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Netflix's AOC documentary 'Knock Down The House' caught lightning in a bottle

The filmmakers couldn’t have foreseen the outcome, but must have known that they were capturing an unforgettable moment in American political history.
Alexandria Ocasio-Cortez in the Netflix documentary \"Knock Down the House.\"
Alexandria Ocasio-Cortez in the Netflix documentary "Knock Down the House."Netflix

“We don’t care about party. We just want to get stuff done,” says Isra Allison of Brand New Congress in the Netflix documentary “Knock Down the House.” “If we elect working people, working people can have representation in Congress,” she adds.

And, after 2018, they do: Bronx-born Congresswoman Alexandria Ocasio-Cortez has become a flash point in the media — not just for her exciting ideas and social media savvy, but because conservatives remain fixated on the freshman Democrat, scrutinizing everything from her outfits to what she pays her staffers while also using every chance to denigrate her working-class background.

Director Rachel Lears captured lightning in a bottle when she turned her cameras on Ocasio-Cortez, Cori Bush, Amy Vilela and Paula Jean Swearengin during their unexpected 2018 runs. Boosted by organizations like Brand New Congress and Justice Democrats, each woman from wildly disparate parts of the country — Bush is from St. Louis, Swearengin from Coal City, W.V., and Vilela from Las Vegas — represented the possibility of voices often absent from the halls of power.

And each had deeply personal reasons for running. A nurse, pastor and mother, Bush was mobilized by the protests in Ferguson, Mo., after the shooting death of Michael Brown, Jr. at the hands of a police officer. Swearengin, the daughter of a coal miner, is passionate about the detrimental effects that coal mining and mountaintop mining have had on local health, the environment and the economy of her home state.

Vilela became a fierce advocate for Medicare For All after her daughter, Shalynne, died from a massive pulmonary embolism that Vilela believes was linked to a denial of care at an emergency room where Shalynne had gone. Ocasio-Cortez was in college when her father died in 2008, during the financial crisis; she went into the hospitality industry after getting a degree in international relations and economics to try and stave off foreclosure of the family’s home.

Lears couldn’t have foreseen the outcome for each of these nominees — especially AOC, whose initials are practically a household name less than six months after she won — but she and her team must have known that whatever they would capture would be a document of an unforgettable moment in American political history just given the sheer number of inspiring new comers running in the 2018 midterms.

Beyond the four candidates, “Knock Down the House” also shines a light on the non-profits finding and boosting crowd-sourced candidates to run against incumbents in their own party. It's an uphill battle to unseat entrenched incumbents like Joe Manchin (W.V.), Lacy Clay (Mo.), and Joe Crowley (N.Y.), whether because smaller campaigns refuse PAC money or the existence of simple voter entropy — even when these incumbents don’t seem particularly involved on the local level.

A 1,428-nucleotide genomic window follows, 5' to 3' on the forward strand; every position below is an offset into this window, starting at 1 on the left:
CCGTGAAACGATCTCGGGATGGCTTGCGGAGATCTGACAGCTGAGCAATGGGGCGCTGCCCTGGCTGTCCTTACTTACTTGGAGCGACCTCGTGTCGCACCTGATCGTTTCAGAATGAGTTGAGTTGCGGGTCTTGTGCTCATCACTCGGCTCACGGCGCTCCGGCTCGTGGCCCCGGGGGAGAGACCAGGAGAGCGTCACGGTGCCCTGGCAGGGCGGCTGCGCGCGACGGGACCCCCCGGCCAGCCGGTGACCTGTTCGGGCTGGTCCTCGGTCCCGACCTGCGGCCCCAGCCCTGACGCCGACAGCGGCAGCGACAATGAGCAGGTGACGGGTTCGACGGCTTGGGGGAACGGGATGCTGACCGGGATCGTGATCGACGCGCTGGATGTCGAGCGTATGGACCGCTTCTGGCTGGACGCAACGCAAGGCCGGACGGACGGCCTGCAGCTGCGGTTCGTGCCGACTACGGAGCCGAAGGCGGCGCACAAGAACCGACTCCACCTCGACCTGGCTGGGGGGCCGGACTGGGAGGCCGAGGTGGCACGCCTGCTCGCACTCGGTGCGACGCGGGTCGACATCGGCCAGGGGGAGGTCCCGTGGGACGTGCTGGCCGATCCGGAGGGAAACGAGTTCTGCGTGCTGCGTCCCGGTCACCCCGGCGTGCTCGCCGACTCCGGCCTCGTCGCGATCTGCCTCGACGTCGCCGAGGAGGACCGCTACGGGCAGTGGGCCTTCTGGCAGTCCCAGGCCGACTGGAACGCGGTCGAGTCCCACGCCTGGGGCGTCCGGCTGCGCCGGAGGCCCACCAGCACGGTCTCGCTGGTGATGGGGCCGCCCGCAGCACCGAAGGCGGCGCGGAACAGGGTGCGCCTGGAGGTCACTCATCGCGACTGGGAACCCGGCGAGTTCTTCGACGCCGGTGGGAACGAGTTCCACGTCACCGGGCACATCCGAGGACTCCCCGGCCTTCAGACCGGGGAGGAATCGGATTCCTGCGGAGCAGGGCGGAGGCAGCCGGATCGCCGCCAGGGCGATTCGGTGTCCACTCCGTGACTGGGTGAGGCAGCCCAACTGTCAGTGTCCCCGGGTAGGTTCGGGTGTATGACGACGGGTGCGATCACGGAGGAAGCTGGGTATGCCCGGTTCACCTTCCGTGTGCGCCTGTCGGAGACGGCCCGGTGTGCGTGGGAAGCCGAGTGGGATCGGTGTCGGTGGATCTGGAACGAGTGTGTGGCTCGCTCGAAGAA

In an interesting twist, the doc’s May 1 release comes on the heels of the Democratic Congressional Campaign Committee’s incendiary decision to clamp down on vendors that would work with these very organizations. The latest form to apply to be a preferred DCCC vendor now reads, “The core mission of the DCCC is electing House Democrats, which includes supporting and protecting incumbents. To that end, the DCCC will not conduct business with, nor recommend to any of its targeted campaigns, any consultant that works with an opponent of a sitting Member of the House Democratic Caucus.”

Even if you don’t agree with these candidates’ policies, it seems rather, well, undemocratic for the DCCC to stymie political campaigns that would bring fresh blood and ideas to the table, especially when those ideas — like AOC’s Green New Deal — are catching fire among constituents.

It's also impossible not to factor in the gender, class, and race of these particular candidates and the response to them by voters and the media. In one scene, Ocasio-Cortez is filmed putting on make-up in her bathroom as she discusses how scrutinized female politicians are, and it’s striking to see her transform from a fresh-faced young woman to the polished now-congresswoman we see on the news (and in countless Ben Shapiro tweets). Later, she shakes her head knowingly as Swearengin recounts how someone told her, “You shouldn’t show your emotion, because women are considered fragile if you do. And you need to be more of a b****.”

Although AOC was the only person featured in the documentary to win this particular election, Bush, Swearengin and Vilela aren’t given up any time soon. Bush is running for Congress in 2020, and both Swearengin and Vilela remain powerful voices in activism.

After the disappointing results of her Nevada race come in, Vilela is shown on the phone with Ocasio-Cortez. “It’s just the reality that for one of us to make it through, a hundred of us have to try,” she says. And, honestly? After watching “Knock Down the House,” I believe they — and we — can.